Critics’ Picks

Brady Cranfield, The White Album and Sticky Fingers (White Album side), 2008, still from a two-channel video installation, variable-length loop.

Vancouver

“The Sound I’m Looking For, Part 2”

Charles H. Scott Gallery
Emily Carr Institute 1399 Johnston Street
November 26 - January 18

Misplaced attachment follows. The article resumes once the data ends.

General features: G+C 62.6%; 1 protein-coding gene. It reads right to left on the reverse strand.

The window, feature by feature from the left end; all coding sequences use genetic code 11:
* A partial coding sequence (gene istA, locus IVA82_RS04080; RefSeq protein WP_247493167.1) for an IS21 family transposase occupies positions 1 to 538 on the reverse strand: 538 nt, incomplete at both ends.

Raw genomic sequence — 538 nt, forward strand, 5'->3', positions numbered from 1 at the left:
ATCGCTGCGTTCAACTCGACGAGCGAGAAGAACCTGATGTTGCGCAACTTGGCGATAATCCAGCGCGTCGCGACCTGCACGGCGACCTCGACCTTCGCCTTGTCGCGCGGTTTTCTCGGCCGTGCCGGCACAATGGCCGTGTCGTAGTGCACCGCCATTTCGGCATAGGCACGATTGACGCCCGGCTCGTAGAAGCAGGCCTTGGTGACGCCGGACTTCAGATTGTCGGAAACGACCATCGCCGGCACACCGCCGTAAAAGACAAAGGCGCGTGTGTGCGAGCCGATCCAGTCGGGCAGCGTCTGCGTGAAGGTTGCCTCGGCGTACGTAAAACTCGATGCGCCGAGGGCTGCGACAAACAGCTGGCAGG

This exhibition is an up-to-date survey of sound art featuring an international group of artists: Brady Cranfield, Brian Joseph Davis, Holly Ward, Ceal Floyer, and Luke Fowler. The most intriguing works in the exhibition interfere with sound or music, or make no noise whatsoever. Fowler’s Pilgrimage from Scattered Points, 2006, a forty-five-minute documentary about the experimental musical ensemble Scratch Orchestra, depicts musicians working in collective cacophony; Ward’s Listening Post, 2008, reimagines a cold-war-era surveillance post via a Buckminster Fuller poem; and Davis’s Original Soundtrack, 2008 presents music from the opening menus of dozens of DVDs. Two works are the most successful in their play of sound and silence. Cranfield’s The White Album and Sticky Fingers, 2008, is a two-channel video installation that depicts the Vancouver musician sitting on a gallery floor listening to the Beatles’ 1968 album on one screen and the Rolling Stones’ 1971 LP on the other. Viewers cannot hear the music: Instead, one watches Cranfield put a record onto a portable player, look at the sleeve or liner notes, and, notably, tap away with his foot. A triple nostalgia is at work here: For the great moment of ’60s rock and pop (in our post-rock era), for vinyl (in the digital, iPod epoch), and for the dialectic of Conceptualism and Pop art signified by the artists who designed the covers for the two records: Richard Hamilton and Andy Warhol, respectively. Floyer’s Goldberg Variation, 2002, takes similarly iconic music––an aria from Bach’s Goldberg Variations––and layers all of the commercially available recordings one on top of one another. Installed in an insulated room, this “variation” is hectic, frenetic, and ultimately phatic. The work takes Bach’s structure and turns it into a fractured mirror of itself: As with Cranfield’s reflection of the Beatles and the Stones, here Floyer’s work is about the mediation of music and the liminal zones between music, noise, and silence.